With a slew of highly anticipated games across most of the major genres arriving this year, BioWare's Mass Effect is one of a handful that stands at the head of the pack. This gorgeous role-playing game epic--set across the vastness of space--has held our attention since it was announced two years ago at X05. With the release coming up, BioWare invited journalists up to its offices in Edmonton to have a look at a near final version of the game to see how the various pieces we've seen in demos all fit together. Boasting stunning visuals; a rich, complicated story that's big on user choices; gameplay that draws on and evolves the best elements from BioWare's previous games; as well as a nod to Dreamcast gem Skies of Arcadia, Mass Effect is shaping up to be the most ambitious game from the veteran developer. After playing through a chunk of the game's opening, we'd also say it's shaping up to be one of the best games out of the studio.
Mass Effect's story is an ambitious and interesting blend of the rich, scripted storytelling we've come to expect from BioWare with a very cool streak of personalization. The story's basic premise casts you as a human being in a distant future where man's discovery of an alien artifact has allowed technology to take some serious leaps forward. As a result, the human race has taken to the stars and started mingling with the neighbors. The interesting thing about this future is that, for all the romanticism there is about aliens, it seems like our galactic homies are just as petty as humans. This has led mankind to be treated like kids, and, viewed as a not entirely mature people, not cut out for full involvement in helping to govern. Your personal story finds you as a soldier pulled into a mysterious investigation regarding technology-boosting artifacts. Like all good RPG's, your seemingly innocuous video game self winds up playing a pivotal role in humanity's future. The playable demo at BioWare offered us a chance to get our hands on a work-in-progress version of the game that let us try out a few chunks, which included the game's opening.
The first chunk we tried was the game's opening, which lets you create your version of the main character, Commander Shepard. At first blush, the character creator follows the same basic pattern as previous BioWare games. You'll have an auto option that lets you nab a preset male or female character or you can choose to dive in and create a custom character. The game's tools are robust and let you create a hyperdetailed character that stands comfortably around the rest of the game's cast. The cool thing about the whole system is that the moment you start to create your character, you're in the game. The whole process is framed by accessing a computer database for the galactic alliance. By customizing your character, you're essentially "rebuilding" an entry that's been corrupted.
Once you have the physical appearance down, you'll add in little details by picking one of three general backgrounds: spacer, colonist, or earthborn, which tie in to your upbringing. Spacers were born and raised on ships in space, colonists were born on a human colony on another planet, while earthborn humans were born on good old terra firma. Once those are chosen, you'll pick one of three defining moments in your service history: sole survivor, war hero, or ruthless. The descriptors are fairly self-explanatory and revolve around how you've distinguished yourself in your career. Sole survivors managed to live through a maneuver that cost their squad's lives, war heroes risked their own lives to selflessly defend their squad, while ruthless soldiers are very focused...on getting the job done--no matter what.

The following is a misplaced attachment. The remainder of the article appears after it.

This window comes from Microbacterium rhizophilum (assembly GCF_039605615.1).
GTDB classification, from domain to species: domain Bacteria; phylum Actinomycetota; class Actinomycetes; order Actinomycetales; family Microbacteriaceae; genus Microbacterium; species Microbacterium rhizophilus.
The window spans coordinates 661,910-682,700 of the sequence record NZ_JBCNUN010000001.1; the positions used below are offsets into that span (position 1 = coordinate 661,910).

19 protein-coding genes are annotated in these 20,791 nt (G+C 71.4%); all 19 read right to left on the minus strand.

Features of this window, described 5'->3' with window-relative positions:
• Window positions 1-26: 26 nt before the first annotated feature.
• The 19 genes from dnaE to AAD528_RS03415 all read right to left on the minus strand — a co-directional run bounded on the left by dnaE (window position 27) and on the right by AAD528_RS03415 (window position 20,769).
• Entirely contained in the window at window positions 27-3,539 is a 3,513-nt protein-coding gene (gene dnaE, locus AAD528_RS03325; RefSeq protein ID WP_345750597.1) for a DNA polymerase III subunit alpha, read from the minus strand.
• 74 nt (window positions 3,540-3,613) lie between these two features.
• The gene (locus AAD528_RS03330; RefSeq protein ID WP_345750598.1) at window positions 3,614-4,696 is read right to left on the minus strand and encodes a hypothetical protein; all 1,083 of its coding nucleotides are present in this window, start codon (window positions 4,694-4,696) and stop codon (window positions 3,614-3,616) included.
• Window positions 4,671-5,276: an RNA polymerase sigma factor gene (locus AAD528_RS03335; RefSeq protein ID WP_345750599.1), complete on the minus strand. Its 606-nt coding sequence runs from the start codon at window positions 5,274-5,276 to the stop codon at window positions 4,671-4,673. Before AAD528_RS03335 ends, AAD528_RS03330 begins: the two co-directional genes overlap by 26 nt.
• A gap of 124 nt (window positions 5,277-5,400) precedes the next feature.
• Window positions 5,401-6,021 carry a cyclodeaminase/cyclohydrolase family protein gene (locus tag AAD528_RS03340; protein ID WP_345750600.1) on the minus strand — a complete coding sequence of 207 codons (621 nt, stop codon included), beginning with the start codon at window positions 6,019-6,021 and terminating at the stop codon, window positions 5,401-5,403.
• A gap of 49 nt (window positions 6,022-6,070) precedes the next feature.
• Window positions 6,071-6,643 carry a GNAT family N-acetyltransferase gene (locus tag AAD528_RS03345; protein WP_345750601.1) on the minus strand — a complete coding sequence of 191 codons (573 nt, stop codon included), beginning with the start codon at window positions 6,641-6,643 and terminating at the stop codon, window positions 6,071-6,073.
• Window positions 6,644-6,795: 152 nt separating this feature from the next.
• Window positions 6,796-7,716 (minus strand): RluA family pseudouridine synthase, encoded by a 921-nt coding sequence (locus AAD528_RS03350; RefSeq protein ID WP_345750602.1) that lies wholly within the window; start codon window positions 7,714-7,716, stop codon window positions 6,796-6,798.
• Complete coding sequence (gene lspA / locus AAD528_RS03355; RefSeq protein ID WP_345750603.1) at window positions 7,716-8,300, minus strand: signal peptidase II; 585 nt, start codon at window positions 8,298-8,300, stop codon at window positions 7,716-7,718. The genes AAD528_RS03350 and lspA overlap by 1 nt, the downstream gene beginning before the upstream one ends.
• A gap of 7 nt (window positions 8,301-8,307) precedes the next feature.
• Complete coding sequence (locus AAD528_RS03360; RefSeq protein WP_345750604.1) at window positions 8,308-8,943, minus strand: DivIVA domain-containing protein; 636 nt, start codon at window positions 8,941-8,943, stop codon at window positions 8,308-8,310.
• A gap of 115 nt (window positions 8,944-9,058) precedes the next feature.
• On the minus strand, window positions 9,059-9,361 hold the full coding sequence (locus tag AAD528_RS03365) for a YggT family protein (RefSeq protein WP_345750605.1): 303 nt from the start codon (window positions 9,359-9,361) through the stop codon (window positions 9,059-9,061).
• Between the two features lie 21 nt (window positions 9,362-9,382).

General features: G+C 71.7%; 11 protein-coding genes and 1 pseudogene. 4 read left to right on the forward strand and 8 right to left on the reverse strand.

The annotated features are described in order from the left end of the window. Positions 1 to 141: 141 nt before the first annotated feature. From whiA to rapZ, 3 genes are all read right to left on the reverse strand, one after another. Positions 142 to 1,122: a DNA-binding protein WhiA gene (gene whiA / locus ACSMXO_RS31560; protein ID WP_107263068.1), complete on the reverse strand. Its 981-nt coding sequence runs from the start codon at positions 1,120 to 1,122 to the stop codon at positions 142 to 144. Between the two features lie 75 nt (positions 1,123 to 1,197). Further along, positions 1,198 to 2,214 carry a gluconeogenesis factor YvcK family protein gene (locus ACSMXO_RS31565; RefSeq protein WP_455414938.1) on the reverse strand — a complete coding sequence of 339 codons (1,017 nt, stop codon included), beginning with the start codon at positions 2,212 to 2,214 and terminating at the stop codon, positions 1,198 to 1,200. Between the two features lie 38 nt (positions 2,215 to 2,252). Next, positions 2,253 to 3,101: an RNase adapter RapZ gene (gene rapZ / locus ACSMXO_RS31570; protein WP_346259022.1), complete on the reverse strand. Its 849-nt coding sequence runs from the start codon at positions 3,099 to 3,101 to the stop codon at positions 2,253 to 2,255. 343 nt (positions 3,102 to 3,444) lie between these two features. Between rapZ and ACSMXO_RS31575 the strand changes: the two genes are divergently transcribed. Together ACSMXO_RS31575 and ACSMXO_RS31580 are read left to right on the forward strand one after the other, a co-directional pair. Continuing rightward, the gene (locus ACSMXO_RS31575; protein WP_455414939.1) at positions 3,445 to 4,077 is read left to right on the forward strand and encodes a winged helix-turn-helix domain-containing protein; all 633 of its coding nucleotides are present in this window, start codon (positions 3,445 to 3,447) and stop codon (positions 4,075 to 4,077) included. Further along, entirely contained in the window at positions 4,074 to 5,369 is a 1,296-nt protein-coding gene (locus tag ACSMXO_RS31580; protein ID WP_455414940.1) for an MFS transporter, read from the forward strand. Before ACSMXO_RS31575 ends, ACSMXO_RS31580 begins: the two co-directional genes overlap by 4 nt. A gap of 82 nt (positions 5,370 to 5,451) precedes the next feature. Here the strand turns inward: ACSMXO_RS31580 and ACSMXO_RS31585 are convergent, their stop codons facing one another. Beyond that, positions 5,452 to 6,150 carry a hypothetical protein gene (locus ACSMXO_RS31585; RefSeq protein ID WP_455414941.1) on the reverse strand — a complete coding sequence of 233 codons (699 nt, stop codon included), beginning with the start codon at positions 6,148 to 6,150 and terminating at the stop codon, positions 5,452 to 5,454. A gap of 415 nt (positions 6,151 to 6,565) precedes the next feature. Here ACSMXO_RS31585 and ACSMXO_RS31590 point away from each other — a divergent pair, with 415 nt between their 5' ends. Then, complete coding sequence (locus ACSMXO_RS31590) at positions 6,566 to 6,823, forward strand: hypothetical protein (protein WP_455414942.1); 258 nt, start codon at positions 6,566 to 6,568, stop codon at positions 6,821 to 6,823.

The last thing you'll do is pick from one of six classes in the game, three pure and three hybrid, which determine your fighter type. The three pure classes have three major traits that they'll evolve as they gain experience. Soldiers offer improved health, the ability to use all weapon types, and start with the ability to use medium armor with the option to specialize in heavy armor. Engineers are able to use an "omni tool" that allows them to decrypt security systems, repair or modify tech equipment, disrupt enemy weapons or shields, as well as heal their squad. Adepts rely on the unique "biotic" powers that let them lift or throw objects, shield their squad, and disable or destroy enemies.
The three hybrid classes essentially mix elements of the primary three. Infiltrators combine soldier and engineer abilities. Sentinels combine engineer and adept abilities. Finally, vanguards combine soldier and adept abilities. While you'll be able to develop the abilities of the different sets to their most advanced levels, which is same as the pure classes, the trade-off is that some of the classes just won't have access to some of the specific higher level abilities you'd only get in a pure class.
While the details may seem like window-dressing to the character-creation system, everything comes into play as soon as you wrap up and jump into the game. Your character is shown in the intro cinema as you hear commanding officers discuss their suitability for a mission. Your service record is discussed, as well as your background. As this happens, you see your virtual self make its way through the bridge of the Normandy, the cruiser that will serve as your galactic wheels. We'll pass on the specifics of how the story unfolds because it offers a nice, interactive setup that pulls you right into the action. You'll interact with the crew, meet some of the key non-player characters you'll rely on in the game, as well as the commanding officers who were talking about you.